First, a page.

Youngstown man charged with selling heroin that resulted in fatal overdose, as well as firearm and other drug violations
A Youngstown man was charged in a with firearms and narcotics violations, including selling heroin that resulted in a fatal overdose, said Carole S. Rendon, U.S. Attorney for the Northern District of Ohio.
Lebron Charles Bunkley, 37, is named in the six-count indictment. The charges include distribution of heroin, cocaine and crack cocaine. The indictment also allegeds that on May 14, 2016 in Youngstown, a person fatally overdosed on heroin sold by Bunkley.
Bunkley is also charged with possessing a Walther, model P22, .22 pistol, an FIE, model Tital, .25 pistol and ammunition on May 18, despite numerous prior felony convictions, including assault, possession with intent to distribute cocaine, possession of a firearm in furtherance of a drug crime and being a felon in possession of a firearms, according to the indictment.
Bunkley is also charged with possessing the above-mentioned firearms and ammunition in furtherance of the aforementioned drug trafficking crimes, according to the indictment.
“This defendant has a long history of crime, which has now expanded to include selling drugs that resulted in the death of another person,” Rendon said.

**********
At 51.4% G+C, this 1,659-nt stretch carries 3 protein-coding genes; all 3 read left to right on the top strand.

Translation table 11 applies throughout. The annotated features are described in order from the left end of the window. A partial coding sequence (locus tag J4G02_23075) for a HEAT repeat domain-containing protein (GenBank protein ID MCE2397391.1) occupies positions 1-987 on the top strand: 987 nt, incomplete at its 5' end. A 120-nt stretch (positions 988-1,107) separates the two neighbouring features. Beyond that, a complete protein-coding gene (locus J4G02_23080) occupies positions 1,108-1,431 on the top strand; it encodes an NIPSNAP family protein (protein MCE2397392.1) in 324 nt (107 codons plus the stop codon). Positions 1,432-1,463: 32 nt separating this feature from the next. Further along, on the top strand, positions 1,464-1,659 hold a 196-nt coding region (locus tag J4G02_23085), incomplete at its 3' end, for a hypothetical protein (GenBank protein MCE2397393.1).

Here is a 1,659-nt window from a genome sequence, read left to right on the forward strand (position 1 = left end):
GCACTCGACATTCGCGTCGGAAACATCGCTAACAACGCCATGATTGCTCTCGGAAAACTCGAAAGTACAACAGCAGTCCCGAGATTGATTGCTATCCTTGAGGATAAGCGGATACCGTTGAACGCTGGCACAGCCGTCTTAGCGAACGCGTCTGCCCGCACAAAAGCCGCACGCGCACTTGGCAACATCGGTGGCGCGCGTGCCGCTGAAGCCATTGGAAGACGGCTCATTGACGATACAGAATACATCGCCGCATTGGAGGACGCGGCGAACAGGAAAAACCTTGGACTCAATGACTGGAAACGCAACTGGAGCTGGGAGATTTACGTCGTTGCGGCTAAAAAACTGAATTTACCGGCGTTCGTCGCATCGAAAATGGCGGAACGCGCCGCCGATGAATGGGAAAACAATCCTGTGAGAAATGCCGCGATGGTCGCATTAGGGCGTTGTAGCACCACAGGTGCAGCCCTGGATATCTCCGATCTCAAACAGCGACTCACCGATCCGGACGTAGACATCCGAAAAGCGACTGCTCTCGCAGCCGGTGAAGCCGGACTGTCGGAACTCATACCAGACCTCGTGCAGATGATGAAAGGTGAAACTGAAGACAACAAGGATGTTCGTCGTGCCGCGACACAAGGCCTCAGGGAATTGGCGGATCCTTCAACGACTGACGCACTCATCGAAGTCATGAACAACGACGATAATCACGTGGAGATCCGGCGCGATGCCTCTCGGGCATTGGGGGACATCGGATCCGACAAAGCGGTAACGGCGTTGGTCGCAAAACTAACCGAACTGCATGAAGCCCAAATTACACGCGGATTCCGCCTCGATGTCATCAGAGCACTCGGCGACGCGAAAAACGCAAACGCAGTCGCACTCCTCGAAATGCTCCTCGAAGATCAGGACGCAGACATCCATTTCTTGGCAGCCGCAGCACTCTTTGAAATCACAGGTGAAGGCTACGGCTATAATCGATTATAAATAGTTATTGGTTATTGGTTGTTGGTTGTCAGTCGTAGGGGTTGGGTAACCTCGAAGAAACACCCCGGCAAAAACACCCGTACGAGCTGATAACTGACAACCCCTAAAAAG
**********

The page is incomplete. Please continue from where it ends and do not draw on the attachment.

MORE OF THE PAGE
If convicted, the defendant’s sentence will be determined by the court after review of factors unique to this case, including the defendant’s prior criminal record, if any, the defendant’s role in the offense and the characteristics of the violations. In all cases, the sentence will not exceed the statutory maximum and, in most cases, it will be less than the maximum.
The investigation preceding the indictment was conducted by the Mahoning Valley Law Enforcement Task Force, the Federal Bureau of Investigation and the Bureau of Alcohol, Tobacco, Firearms and Explosives. The matter is being prosecuted by Assistant United States Attorney David M. Toepfer.
An indictment is only a charge and is not evidence of guilt. A defendant is entitled to a fair trial in which it will be the government’s burden to prove guilt beyond a reasonable doubt.